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Use of Shasta Dam TCD side gates – Lesson #3

Following an introductory post, this is the fourth post in a series on the lessons learned by the National Marine Fisheries Service (NMFS) from the 2013-2015 drought that devastated Sacramento River salmon populations.  This post addresses Lesson #3.

The side gates at the bottom of the Temperature Control Device (TCD) on the inside face of Shasta Dam (Figure 1) allow deeper, colder water in the reservoir to be drawn into the power plant intake penstocks and released to the river below. Use of the side gates allows more colder water to be released for salmon in the river below in summer and fall in years when reservoir levels are low and the cold-water-pool is limited.

In 2014 and 2015, NMFS and the Bureau of Reclamation learned that when the reservoir level is low and the side gates are opened to access cold water, some warmer surface water is also drawn downward into the side gate openings.1 The entrance of some warm water through the side gates compromises temperatures downstream of the dam, thus reducing the effectiveness of the TCD system. Warmer-than-expected release temperatures also limit the ability of Reclamation to meet water demands for downstream contractors when reservoir levels are low. Delaying side gate use with the present structure requires maintaining higher summer storage levels with less summer deliveries.

A comparison of Shasta conditions in mid-August 2014 and mid-August 2015 provides a good example of the problems (Figures 2 and 3). Reclamation used the side gates in August 2014 but not in August 2015. In 2014, Reclamation released more irrigation water in summer, in anticipation of being able to use the side gates (Figure 4). In 2015, lower summer releases conserved storage and cold-water-pool volume, thus delaying use of the side gates. The 2014 operations led to the complete loss of access to the cold-water-pool by October (Figure 5). Water temperatures in 2015 were still too high, but complete loss of control did not occur.

There are other operational changes that may help. Most of the water discharged from the TCD passes through penstocks to powerhouses near the base of Shasta Dam. Those powerhouses are operated based on power demand and prices, not based on temperature management (lower graph of Figure 6). As power demand and power values increase, Reclamation “peaks” the powerhouses to follow these increases. However, the amount of water going through the powerhouses seems to affect the layer of water in Shasta Reservoir that the TCD draws from. and thus the temperature of the dam release water (Figure 6). Low intake rates during non-peak times appear to draw a greater proportion of warmer surface waters from Shasta Reservoir.

It is likely that a more constant rate of release from Shasta Reservoir, rather than peaking, would maintain an overall lower temperature of water that leaves Shasta Reservoir and enters Keswick Reservoir immediately downstream of Shasta. It is also likely that a constant flow of water through Keswick would allow less mixing of Keswick’s warmer surface water with the cooler release from Shasta. This is because water from Shasta would spend less time in Keswick and because a constant release from Shasta would help the cooler water maintain an “underflow” of cooler water at the bottom of Keswick.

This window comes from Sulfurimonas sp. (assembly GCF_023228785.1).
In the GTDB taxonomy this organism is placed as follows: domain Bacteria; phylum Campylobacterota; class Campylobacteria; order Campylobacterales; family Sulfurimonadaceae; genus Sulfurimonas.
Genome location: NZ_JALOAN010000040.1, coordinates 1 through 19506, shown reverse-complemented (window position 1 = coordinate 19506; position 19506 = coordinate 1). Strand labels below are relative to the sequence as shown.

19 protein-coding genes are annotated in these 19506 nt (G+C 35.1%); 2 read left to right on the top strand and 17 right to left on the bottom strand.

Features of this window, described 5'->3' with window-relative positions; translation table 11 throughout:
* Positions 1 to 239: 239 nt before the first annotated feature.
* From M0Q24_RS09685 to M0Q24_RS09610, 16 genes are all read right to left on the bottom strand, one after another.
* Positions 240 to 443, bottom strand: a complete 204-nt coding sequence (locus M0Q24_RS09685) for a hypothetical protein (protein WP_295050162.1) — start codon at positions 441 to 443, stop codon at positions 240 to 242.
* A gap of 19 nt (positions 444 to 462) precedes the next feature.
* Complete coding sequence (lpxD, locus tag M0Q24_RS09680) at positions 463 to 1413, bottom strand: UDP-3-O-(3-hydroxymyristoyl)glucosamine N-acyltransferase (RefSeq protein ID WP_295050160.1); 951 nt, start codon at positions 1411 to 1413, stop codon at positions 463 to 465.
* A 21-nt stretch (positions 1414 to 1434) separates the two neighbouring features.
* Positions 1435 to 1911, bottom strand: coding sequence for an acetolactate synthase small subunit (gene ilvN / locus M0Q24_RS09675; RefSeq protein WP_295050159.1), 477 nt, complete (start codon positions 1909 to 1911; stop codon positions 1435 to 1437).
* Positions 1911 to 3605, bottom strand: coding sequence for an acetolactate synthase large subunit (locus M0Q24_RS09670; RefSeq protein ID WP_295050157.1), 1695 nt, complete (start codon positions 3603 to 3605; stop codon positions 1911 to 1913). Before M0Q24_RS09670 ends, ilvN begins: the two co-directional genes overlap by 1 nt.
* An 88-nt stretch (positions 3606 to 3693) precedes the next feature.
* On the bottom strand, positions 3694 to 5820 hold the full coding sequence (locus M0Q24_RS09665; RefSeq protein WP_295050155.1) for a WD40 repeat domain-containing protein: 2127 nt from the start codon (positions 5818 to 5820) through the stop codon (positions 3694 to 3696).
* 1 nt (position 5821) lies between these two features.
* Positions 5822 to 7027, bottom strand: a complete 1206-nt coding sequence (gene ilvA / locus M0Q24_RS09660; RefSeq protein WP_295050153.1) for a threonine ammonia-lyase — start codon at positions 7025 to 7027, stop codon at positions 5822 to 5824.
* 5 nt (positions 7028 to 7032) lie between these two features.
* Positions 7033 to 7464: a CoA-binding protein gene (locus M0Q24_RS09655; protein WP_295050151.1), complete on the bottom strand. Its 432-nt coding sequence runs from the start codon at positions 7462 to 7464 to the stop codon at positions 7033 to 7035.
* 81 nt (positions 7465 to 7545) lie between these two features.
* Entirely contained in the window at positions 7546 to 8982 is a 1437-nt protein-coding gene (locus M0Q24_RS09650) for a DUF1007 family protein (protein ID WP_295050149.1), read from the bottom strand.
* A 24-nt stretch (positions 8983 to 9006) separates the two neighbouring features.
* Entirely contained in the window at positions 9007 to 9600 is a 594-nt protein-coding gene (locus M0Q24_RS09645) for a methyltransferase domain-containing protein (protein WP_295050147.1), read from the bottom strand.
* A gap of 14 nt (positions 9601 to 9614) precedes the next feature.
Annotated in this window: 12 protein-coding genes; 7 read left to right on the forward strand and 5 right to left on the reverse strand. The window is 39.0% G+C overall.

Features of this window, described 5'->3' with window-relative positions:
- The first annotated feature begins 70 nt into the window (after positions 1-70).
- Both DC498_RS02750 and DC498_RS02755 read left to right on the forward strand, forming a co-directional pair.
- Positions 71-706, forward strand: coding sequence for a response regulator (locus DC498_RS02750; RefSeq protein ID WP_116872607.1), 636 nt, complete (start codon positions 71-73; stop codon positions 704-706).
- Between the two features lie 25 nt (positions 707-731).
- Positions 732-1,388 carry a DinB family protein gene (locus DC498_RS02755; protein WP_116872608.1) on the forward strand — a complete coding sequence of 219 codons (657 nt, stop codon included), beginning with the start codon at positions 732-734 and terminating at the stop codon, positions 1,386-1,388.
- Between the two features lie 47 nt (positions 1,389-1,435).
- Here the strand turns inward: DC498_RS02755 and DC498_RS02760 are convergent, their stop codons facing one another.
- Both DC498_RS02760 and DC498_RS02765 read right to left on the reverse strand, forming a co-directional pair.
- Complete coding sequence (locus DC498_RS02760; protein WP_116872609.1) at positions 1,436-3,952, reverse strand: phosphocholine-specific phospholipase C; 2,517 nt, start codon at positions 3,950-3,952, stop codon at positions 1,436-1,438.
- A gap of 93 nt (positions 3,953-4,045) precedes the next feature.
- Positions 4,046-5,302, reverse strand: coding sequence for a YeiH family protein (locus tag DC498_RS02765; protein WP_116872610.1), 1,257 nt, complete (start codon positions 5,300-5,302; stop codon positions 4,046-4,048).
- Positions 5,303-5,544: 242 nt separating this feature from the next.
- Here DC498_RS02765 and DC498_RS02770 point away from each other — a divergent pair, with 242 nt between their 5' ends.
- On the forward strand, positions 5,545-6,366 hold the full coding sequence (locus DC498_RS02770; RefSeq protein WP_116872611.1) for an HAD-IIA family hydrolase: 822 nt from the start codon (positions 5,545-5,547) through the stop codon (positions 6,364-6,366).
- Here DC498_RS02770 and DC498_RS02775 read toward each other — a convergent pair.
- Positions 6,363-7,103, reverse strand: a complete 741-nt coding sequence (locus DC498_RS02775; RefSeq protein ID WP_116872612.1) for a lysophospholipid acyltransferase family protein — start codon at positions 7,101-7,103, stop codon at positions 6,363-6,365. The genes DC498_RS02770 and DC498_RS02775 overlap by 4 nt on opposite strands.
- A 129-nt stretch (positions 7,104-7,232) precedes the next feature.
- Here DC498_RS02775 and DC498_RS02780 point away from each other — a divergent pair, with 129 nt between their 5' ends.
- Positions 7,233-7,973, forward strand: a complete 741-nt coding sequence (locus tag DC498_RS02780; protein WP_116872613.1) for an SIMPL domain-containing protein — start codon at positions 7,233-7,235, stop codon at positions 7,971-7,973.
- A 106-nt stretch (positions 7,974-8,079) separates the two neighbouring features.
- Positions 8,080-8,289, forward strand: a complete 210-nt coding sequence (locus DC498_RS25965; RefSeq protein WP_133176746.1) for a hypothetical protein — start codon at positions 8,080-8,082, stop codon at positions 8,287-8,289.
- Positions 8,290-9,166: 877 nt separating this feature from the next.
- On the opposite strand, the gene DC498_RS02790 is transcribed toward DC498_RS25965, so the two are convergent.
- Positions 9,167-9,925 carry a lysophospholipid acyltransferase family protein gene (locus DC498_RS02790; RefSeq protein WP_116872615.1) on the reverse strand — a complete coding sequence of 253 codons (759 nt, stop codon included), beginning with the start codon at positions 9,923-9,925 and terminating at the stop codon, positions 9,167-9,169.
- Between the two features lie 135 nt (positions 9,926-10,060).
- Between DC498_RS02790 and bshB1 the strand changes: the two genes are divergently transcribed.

Similarly, operation of the powerhouses at Trinity Reservoir and Whiskeytown Reservoir affect the water temperature of water exported from the Trinity River to the Sacramento River system. Most of the water exported from the Trinity to the Sacramento passes through Spring Creek Powerhouse, located on the west side of Keswick Reservoir. All of these powerhouses, too, are operated for power first, not for water temperature. Reduced peaking at these facilities, or simply optimization for water temperature, would help improve water temperatures in the Sacramento River downstream of Keswick Reservoir.

In summary, higher storage levels and greater cold-water-pool volume, delayed use of side gates, changing side gate openings, fixing leaks, and possible changes to peaking power operations may be necessary to protect salmon in the Sacramento River below Shasta Dam.

Figure 1. Shasta Dam Temperature Control Device configuration. Source: Reclamation

Figure 2. Shasta reservoir water temperature profile and TCD operation in August 2014. Note side gate use (curved arrows).

Figure 3. Shasta reservoir water temperature profile and TCD operation in August 2015. Note water level and cold water pool elevations were slightly higher in 2015 than 2014 (Figure 2).

Figure 4. Water temperature and volume of releases to the lower Sacramento River Aug-Oct 2014 and 2015. Note loss of Shasta cold-water-pool access in September 2014. The higher storage releases in August in 2014 compared to 2015 made up much of the storage level differences between 2014 and 2015 shown in figures 2 and 3.

Figure 5. Water temperature profile in Shasta Reservoir and outlet tower Temperature Control Device configuration in October 2014.

Figure 6. Hourly water temperature and release rate from Shasta Dam 10/7-10/12 2014. Note highest water temperatures were during lower non-peaking-power release periods. See Figure 5 for reservoir water temperature profile and TCD operation on 10/8/2014.

  1. TCD leaks at higher elevations were also detected.